10≦[(Vr/Vi)−1](Pr/Po)100≦30,
where Vr is a packaging volume of the packaging bag, Vi is a volume of the ink cartridge to be housed in the packaging bag, Pr is a pressure within the thermal sealing box, and Po is atmospheric pressure.
Description
BACKGROUND OF THE INVENTION

1. Field of the Invention

This invention relates to a package for ink cartridges used in, for example, ink-jet printers, and a method for manufacturing such as package.

2. Description of the Related Art

Ink cartridges used in ink-jet printers are packaged at the end of the manufacturing process. Generally, ink cartridges are vacuum-packed in a series of packaging bags. The packaging bags include an ink-cartridge package. Each packaging bag sticks to the ink cartridge contained therein.

However, because the conventional packaging bag sticks to the outer surface of the ink cartridge, external vibration easily propagates to the ink cartridge. For example, if the ink-cartridge package is dropped or moved violently during shipping or transportation, the ink cartridges that are packed in the package are likely to crack or break, and the packaging bag itself may tear.

In order to protect the ink cartridge and the packaging bag from an impact, a shock absorbing material is inserted between the ink cartridge and the packaging bag. However, inserting the shock absorbing material creates extra costs and steps, which increases the manufacturing cost as a whole.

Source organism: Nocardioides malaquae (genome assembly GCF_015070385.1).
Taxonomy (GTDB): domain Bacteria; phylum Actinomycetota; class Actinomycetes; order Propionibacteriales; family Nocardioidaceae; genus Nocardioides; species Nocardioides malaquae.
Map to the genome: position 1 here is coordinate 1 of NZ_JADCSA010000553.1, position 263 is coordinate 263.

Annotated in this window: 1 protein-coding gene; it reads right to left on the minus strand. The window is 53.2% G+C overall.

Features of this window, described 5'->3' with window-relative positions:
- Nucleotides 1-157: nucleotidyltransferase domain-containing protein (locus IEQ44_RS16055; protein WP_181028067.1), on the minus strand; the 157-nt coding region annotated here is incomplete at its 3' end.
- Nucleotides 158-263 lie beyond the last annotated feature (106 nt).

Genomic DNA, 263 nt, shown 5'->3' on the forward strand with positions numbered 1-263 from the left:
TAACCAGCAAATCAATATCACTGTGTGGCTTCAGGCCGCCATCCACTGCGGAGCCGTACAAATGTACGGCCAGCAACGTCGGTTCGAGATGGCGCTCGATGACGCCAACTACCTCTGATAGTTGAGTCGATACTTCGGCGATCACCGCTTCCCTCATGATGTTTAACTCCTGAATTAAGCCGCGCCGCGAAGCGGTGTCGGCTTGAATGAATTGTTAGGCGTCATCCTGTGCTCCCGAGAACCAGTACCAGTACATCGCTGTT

SUMMARY OF THE INVENTION

Therefore, it is an object of the invention to provide a package for an ink cartridge, which can directly package the ink cartridge while protecting the ink cartridge from impacts or vibrations. It is another object of the invention to provide a method for manufacturing such an ink-cartridge package without increasing the manufacturing cost.

In accordance with one aspect of the invention, an ink-cartridge package comprises a packaging bag for packaging an ink cartridge. The ink cartridge includes a cartridge case and ink contained in the cartridge case. As the feature of this package, the maximum packaging volume of the packaging bag is set to be less than or equal to 200% of the volume of the ink cartridge to be packed. When the ink cartridge is packed in the packaging bag, the packaging bag contains air. The volume of the air is 10% or more of the volume of the ink cartridge.

Unlike the conventional vacuum packing, the invention includes the air layer having a volume of 10% or more of the volume of the ink cartridge. The air layer is formed between the packaging bag and the ink cartridge. The air layer operates as an air cushion to protect the ink cartridge from impacts to prevent the ink cartridge from cracking or breaking. This structure obviates the insertion of an extra shock absorber in the packaging bag.

If the volume of the air contained in the packaging bag is less than 10% of the volume of the ink cartridge, the packaged state approaches vacuum packing, and the air layer does not operate as an air cushion. Preferably, the maximum packaging volume of the packaging bag is 140% to 160% of the volume of the ink cartridge, and air having a volume of between 10% to 30% of the volume of the ink cartridge is contained in the packaging bag when the ink cartridge is packed.